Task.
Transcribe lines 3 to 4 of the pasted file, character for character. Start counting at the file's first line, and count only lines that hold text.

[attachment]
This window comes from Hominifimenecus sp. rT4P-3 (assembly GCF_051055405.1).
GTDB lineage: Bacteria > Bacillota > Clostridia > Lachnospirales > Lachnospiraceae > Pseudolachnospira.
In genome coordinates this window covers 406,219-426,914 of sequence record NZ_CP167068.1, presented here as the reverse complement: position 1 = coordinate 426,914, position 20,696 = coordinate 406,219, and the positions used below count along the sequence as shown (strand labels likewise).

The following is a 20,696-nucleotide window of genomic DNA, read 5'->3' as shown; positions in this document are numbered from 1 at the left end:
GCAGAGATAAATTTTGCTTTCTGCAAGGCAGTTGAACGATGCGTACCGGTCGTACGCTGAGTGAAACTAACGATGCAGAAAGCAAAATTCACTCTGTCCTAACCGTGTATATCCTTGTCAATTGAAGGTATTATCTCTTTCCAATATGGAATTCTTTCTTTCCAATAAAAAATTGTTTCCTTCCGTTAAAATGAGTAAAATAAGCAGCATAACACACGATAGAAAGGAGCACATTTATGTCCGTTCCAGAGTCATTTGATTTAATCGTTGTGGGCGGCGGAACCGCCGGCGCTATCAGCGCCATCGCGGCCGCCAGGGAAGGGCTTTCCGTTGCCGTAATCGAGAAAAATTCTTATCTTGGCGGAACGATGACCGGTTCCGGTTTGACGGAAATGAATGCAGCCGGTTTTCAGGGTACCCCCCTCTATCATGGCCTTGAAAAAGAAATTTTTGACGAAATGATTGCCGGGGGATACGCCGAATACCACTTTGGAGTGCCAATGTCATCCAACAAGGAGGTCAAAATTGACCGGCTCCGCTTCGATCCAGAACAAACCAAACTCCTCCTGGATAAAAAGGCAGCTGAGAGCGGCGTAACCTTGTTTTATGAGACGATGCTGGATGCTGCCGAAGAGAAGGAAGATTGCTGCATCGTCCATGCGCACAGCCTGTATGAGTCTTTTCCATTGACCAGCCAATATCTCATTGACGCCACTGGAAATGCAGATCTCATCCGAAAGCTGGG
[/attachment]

In genome coordinates this window covers 406,219-426,914 of sequence record NZ_CP167068.1, presented here as the reverse complement: position 1 = coordinate 426,914, position 20,696 = coordinate 406,219, and the positions used below count along the sequence as shown (strand labels likewise).

The following is a 20,696-nucleotide window of genomic DNA, read 5'->3' as shown; positions in this document are numbered from 1 at the left end: